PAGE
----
approve personnel to operate the remediation equipment, and LSC
agreed to hire all SPI-selected employees at specified rates.
SPI conceded that the turn-key provision had been added to the
lease agreement contemporaneously with an increase in the contract
price, but it produced evidence indicating that the price hike
reflected an equipment requirement also added at that time.
"[I]f '[SPI's] asserted meaning [is not] one to which the
language of the writing, read in context, is reasonably
susceptible,'"then interpretation of the contract should have
remained a matter of law, and the jury should have been informed of
the contract's legal meaning. Alaska N. Dev., Inc. v. Alyeska
Pipeline Serv. Co., 666 P.2d 33, 39 (Alaska 1983) (quoting
Restatement (Second) of Contracts sec. 215 comment b (1979)).
Accord Western Pioneer, Inc. v. Harbor Enterprises, Inc., 818 P.2d
657 n.4 (Alaska 1991); Alaska Diversified Contr., Inc. v. Lower
Kuskokwim School Dist., 778 P.2d 581, 584 (Alaska 1989).
LSC cites Dachner v. Union Lead Mining & Smelter Co., 195 P.2d
208, 211 (Nev. 1948) (defining 'turn-key job' as used in a
construction contract); Totah Drilling Co. v. Abraham, 328 P.2d
1083, 1091 (N.M. 1958) (defining "'turnkey contract' in the oil
industry"); Retsal Drilling Co. v. Commissioner, IRS, 127 F.2d 355,
357 (5th Cir. 1942) ("a turn key job has a fixed and definite
meaning in the [oil] industry"); and T.K. Harris Co. v.
Commissioner, IRS, 112 F.2d 76, 78-79 (6th Cir. 1940) (noting the
"ordinary"meaning of "turnkey contract"in an oil drilling case).
Thus Black's states, in relevant part, that a "turn-key
Project in which all the owner need do is
"turn the key"in the lock to open the building with nothing
remaining to be done and all risks to be assumed by contractor.
Term used in building trade to designate those contracts in which
builder agrees to complete work . . . to certain specified point,
such as building a complete house ready for occupancy as a
dwelling, and that builder agrees to assume all risk.
In the oil drilling industry . . . . [a]
turn-key contract to drill a well involves the testing of the
formation contemplated by the parties and completion of a producing
well or its abandonment as a dry hole, all done for an agreed-upon
total consideration, putting the risk of rising costs, well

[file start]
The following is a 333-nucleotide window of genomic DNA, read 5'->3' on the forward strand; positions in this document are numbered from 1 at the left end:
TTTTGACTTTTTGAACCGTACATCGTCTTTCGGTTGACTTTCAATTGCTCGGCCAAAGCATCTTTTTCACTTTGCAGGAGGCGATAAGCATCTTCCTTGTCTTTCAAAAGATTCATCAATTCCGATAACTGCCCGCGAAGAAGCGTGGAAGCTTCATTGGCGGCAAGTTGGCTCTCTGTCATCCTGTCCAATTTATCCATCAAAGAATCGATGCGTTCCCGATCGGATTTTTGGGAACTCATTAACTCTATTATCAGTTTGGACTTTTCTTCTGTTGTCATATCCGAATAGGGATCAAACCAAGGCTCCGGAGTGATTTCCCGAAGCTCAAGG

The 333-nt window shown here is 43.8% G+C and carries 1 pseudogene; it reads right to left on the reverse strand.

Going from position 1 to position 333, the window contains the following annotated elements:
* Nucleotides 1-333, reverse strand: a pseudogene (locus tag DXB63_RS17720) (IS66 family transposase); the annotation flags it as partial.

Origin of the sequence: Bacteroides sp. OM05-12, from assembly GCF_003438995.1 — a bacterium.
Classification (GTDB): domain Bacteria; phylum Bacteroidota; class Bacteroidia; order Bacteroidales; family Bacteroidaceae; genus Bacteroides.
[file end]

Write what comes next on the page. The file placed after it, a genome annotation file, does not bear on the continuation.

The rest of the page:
trouble, weather, and the like upon the driller[.]
Black's Law Dictionary 1516 (6th ed. 1990) (citations omitted).
In Smithco, International Fabricators, Inc., (I.F.I.) agreed
to supply movable louvers for installation by Smithco in a large
construction project and agreed to "provide a turn key or total
responsibility service to Smithco[.]" Smithco, 775 P.2d at 1013.
After Smithco installed the louvers, design problems arose,
preventing them from operating efficiently and necessitating costly
modifications by Smithco. Id. at 1014. Smithco withheld a portion
of I.F.I.'s contract price, and I.F.I. sued. Id. The trial court
construed the contract to hold Smithco liable for the modification
costs. Id. On appeal, Smithco claimed that the trial court
"failed to give effect to the term 'turnkey.'" Id. at 1012. The
Wyoming supreme court affirmed, stating that it agreed "with the
trial court in this factual situation, regardless of the term's
["turnkey"'s] more normal meaning." Id. at 1015.
See also Chapman & Cole v. Itel Container Int'l B.V., 865
F.2d 676, 681-83 (5th Cir. 1989) (contractor who signed a turn-key
agreement to build and lease to a shipper a shipping container
storage facility "capable of [its] intended use"held not liable
for subsequent problems in the facility despite the "well-defined
meaning in law and in fact [of a turn-key contract],"given that
contractor relied on shipper's faulty representations in building
LSC raises three related points which require only cursory
The trial court instructed the jury that "if you cannot
decide whether . . . a particular promise was made, you may
construe the contract against the party who drafted the relevant